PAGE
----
• Both can lead to major complications if not managed such as blindness, kidney failure and loss of limb.
I hope you will share any additional similarities and differences that I may have missed.

11 comments:

Colette B said...

My Mum is a type 1 diabetic and has been since I was born so I've grown up with this and the threat of it has been hanging over me since getting gestational diabetes in my second pregnancy, I'm told I have a 50% chance of being diagnosed in the next 5 years :o/
I really feel for your little lady and I hope she is able to get on with her life without too much disruption.

Yaumara Lindo said...

Hi Melissa,
This is a great post! I was diagnosed with Type I when I was 16 years old. I was healthy and thin, really no reason for my pancreas to give up. I guess it was just in my DNA. My younger brother was worse. He was diagnosed when he was only 2 months old back in 1975. No one knew much about diabetes back then. But when my mom discovered his diaper filled with sugar ants...she knew something was wrong. Back then there were no pumps, no machines to check blood sugars. The only way to know your baby's blood sugar reading was to squeeze as much urine from the diaper and onto a stick that turned a certain color and gave you a range. A baby that cannot communicate yet and is unable to tell you if he is feeling on the low or high side. To top it off we were living in Cuba, a poor communist country with VERY little resources and food is scarce. My brother was in and out of hospitals and finally the doctors told my parents that if they didn't get him out of the country he would die. We left Cuba on a makeshift boat and landed in Florida. Today my brother is 38 years old. He is very fit and healthy and has 2 beautiful sons (neither is diabetic). The rest is history!

Lynn Huntley said...

I have a sister who has Type 2 Diabetes, she is not over weight, in fact she is under weight, she walks 2 miles everyday and has participated in many 5k run/walks, she eats very healthy, almost excessively and she is over 40. She also has to check her levels 4-6 times a day and she takes 3 pills a day so she will not be insulin dependent. In my family, it is genetic, an autoimmune disease. Lynn H

April @ 100lb Countdown said...

This is such an important distinction! Not everyone knows that there are two types! Great way to introduce people to it! It's unfortunate that people don't realize how preventable Type 2 is in a lot of cases by proper diet and exercise. Because parents have it, there is an acceptance by the children that they will get it too. Even though it's not preventable in all cases, knowing how to prevent it is an important fact!

I hope you'll stop by and link up to my Fitness Fridays: http://www.100lbcountdown.com/health-and-wellness/i-fell-in-love-with-food-when/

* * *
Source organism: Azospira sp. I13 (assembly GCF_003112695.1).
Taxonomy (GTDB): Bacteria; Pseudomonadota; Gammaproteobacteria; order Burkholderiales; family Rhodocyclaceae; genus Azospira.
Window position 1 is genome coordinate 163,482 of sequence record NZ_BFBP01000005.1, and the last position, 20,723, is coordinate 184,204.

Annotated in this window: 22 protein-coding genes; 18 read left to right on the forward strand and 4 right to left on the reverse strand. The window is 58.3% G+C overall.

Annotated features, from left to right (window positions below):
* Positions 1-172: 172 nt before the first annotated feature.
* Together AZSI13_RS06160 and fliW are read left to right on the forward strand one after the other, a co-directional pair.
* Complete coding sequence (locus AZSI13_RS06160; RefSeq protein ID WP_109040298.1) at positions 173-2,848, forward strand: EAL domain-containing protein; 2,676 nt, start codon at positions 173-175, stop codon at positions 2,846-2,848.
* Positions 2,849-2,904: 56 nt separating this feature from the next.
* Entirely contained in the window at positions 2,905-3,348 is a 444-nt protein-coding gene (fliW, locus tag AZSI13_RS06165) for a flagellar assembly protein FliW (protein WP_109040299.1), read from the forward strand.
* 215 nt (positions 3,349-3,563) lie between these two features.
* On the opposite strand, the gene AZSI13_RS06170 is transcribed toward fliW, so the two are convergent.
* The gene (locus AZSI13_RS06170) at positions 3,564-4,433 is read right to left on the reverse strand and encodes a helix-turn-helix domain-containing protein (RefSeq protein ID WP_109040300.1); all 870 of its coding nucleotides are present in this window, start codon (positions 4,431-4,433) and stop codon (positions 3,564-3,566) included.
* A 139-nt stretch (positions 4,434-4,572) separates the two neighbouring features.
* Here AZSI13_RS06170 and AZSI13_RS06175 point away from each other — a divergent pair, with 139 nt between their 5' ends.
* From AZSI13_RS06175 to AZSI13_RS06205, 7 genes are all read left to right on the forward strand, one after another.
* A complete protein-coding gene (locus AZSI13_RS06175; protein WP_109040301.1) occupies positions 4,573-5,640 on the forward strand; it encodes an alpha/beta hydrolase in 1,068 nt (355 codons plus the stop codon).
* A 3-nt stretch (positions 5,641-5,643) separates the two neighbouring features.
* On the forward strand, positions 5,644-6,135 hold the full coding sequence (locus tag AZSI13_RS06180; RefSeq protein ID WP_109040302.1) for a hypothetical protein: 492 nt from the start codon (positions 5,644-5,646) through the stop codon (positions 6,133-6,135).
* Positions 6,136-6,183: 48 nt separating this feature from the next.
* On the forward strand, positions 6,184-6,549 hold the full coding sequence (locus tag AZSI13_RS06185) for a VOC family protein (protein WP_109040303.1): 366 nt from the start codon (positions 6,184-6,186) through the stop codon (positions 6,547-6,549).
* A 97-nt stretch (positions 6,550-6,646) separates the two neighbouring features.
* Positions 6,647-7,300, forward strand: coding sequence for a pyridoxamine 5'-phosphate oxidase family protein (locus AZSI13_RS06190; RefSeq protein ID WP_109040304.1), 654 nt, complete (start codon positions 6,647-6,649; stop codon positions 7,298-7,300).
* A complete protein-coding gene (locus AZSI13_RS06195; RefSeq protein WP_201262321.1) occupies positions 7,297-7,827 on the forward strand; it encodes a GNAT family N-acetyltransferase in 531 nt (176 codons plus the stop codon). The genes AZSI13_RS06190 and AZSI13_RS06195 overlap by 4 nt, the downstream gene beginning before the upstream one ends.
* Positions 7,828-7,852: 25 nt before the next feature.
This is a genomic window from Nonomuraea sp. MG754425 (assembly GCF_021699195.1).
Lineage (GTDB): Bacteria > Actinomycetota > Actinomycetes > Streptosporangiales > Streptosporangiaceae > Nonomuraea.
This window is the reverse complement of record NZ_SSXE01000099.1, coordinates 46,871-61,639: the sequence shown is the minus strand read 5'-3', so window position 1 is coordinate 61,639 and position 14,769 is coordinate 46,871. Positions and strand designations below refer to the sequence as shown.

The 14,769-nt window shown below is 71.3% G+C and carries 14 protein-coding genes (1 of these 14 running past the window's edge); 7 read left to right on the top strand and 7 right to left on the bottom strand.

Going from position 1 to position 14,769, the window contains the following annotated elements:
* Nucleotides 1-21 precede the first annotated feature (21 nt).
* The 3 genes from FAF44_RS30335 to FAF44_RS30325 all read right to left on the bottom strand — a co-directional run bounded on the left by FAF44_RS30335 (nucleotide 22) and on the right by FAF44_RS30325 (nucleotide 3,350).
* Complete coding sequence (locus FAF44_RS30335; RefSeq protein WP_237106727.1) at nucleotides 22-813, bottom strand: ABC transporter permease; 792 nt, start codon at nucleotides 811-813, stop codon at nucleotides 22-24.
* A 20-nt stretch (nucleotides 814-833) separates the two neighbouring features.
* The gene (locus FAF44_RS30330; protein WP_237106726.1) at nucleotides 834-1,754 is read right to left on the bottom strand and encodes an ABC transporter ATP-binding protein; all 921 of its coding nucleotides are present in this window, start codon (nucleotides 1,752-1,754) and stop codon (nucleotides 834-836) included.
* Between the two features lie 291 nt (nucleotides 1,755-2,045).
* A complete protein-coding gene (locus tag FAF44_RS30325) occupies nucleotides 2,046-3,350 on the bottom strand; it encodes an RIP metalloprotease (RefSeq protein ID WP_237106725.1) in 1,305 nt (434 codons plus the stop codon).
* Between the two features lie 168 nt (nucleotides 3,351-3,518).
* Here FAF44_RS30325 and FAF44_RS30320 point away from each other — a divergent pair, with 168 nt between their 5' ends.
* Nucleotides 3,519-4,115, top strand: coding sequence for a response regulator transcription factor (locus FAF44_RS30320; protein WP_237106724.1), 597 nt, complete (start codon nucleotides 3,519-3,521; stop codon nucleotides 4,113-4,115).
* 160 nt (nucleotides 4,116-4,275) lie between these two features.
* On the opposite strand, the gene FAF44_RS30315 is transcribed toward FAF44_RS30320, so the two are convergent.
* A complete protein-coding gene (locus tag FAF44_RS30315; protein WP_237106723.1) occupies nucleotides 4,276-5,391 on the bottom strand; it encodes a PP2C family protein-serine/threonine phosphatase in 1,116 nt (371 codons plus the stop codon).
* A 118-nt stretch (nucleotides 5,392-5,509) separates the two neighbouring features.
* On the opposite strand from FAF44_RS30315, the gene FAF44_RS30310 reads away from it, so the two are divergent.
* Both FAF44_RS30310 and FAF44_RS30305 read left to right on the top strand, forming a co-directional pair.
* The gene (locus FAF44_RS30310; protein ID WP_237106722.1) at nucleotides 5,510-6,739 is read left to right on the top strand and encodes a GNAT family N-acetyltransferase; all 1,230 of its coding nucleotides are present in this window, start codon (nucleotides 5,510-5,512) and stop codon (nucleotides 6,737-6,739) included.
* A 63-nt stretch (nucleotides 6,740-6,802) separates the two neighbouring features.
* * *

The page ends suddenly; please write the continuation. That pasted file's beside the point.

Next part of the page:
Melissa Perry Moraja said...

Thanks everyone for sharing your thoughts!

Brittnei Washington said...

This post is near and dear to my heart because I have an aunt who is more than likely one who has type 1 diabetes. The doctors said she must have been for years prior even in childhood when she told them of symptoms she's had for years. She's now in her 40s and has been on an insulin pump for a long time. She's changed drastically how she eats and has been better but we don't know what will become of it as far as a cure is concerned nice it could be type 1. We just pray for her always nd trust God for her healing. Thanks so much for linking up to Mommy Monday this week! xoxo

~Brittnei

Melissa Perry Moraja said...

My prayers are with your aunt, too! And to a CURE! Thanks so much for sharing. xoxo Melissa

Melissa Perry Moraja said...

Hi April! I stopped by and linked up!

Maria said...

I am sure the information and support you provide will be of tremendous help to other families. I will save the article and offer to families at my school.

Maria

Becky said...

This is a great post because so many people don't know the difference between Type I and Type II. When I taught kindergarten, I had a little girl in my class who was also Type 1. She had an insulin pump, which made it easy for me during meal and snack times. She was such an amazing kid because, even at 5, she could tell if she was feeling "high" or "low." I would test her when she would tell me, and she was always right. Sometimes we don't give kids enough credit for being so in tune with their bodies.

By the way, your daughter is adorable!

Melissa Perry Moraja said...

Hi Becky! Thanks so much for commenting. Two years ago, I thought the same. But they are truly two separate diseases. Kids are so amazing. My daughter smiles everyday thru what I think is a tough disease to live with.